Solving the Depression Puzzle
It’s the number one health problem in America today, affecting over twenty million people and costing nearly forty-three billion dollars a year to treat. Whether labeled the doldrums, the blues, or bad hair days, depression must be taken seriously. According to natural health expert Elkins, depressed people are at an increased rate for heart attacks, strokes, and immune system disorders, some of which might be caused by physical factors, chemicals in the environment, or stress on the job. Believing an informed and proactive approach is the best way to combat this widespread disorder, Elkins offers a comprehensive “puzzle-solving” guide to the biological, environmental, and lifestyle factors behind depression along with recommendations on how to treat it using natural and alternative therapies.
Because of the multi-dimensional nature of depression, Elkins asserts that alternative medicine with its emphasis on the connection between mind and body is a better, safer treatment method than conventional medicine, which too often relies on a “pharmaceutical magic bullet.” Her argument is made more persuasive by her reader-friendly writing style in which current scientific research is seamlessly braided with pertinent information about how the body reacts to depression-causing factors. In an argument against caffeine, she jolts the reader to attention by citing a study that correlates the high suicide risk among nurses with their equally high rate of caffeine consumption. In promoting music therapy, she uses another study to illustrate how people’s heartbeats were found to synchronize with the relaxing tempo of Baroque music.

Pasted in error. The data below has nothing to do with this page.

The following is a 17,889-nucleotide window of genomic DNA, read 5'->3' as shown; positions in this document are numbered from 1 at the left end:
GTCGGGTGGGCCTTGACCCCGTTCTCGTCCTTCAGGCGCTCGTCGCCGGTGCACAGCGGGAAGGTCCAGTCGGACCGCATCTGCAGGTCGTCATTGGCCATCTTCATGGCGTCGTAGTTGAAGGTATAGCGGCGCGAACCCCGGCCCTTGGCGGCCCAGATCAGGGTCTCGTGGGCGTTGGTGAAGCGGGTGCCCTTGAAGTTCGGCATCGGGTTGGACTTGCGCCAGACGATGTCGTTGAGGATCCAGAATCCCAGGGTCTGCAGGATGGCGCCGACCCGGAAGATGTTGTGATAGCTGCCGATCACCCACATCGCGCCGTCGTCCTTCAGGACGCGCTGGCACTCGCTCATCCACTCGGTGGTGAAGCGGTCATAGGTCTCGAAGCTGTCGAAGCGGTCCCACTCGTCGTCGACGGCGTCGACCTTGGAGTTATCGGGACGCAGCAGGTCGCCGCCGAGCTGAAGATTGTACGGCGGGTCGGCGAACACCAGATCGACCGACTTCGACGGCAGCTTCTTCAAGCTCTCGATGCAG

Elkins’ chapters on how the body and brain react to certain foods, drugs, and environmental culprits, as well as her entire section on alternative therapies, such as the physiological and psychological benefits of light therapy, are exceptional. More controversial might be her prescriptions for natural medicines, including a core regimen of vitamins and naturopathic remedies, as well as supplemental treatment plans. Although eye of newt and toe of frog are not on her list, there are products such as 5-HTP and L-Tryptophan that should be discussed with a doctor before taking, something Elkins recommends, emphasizing that her suggestions are merely a “springboard” for discussion between patients and their doctors.
By amply illustrating that “everything from food to fungi” can lie behind depression, Elkins offers hope to those people doubly burdened with the self-blame that so often accompanies the disorder. Her substantive and encouraging book is proof that “even in the midst of your darkest winter, you can find your invincible summer.”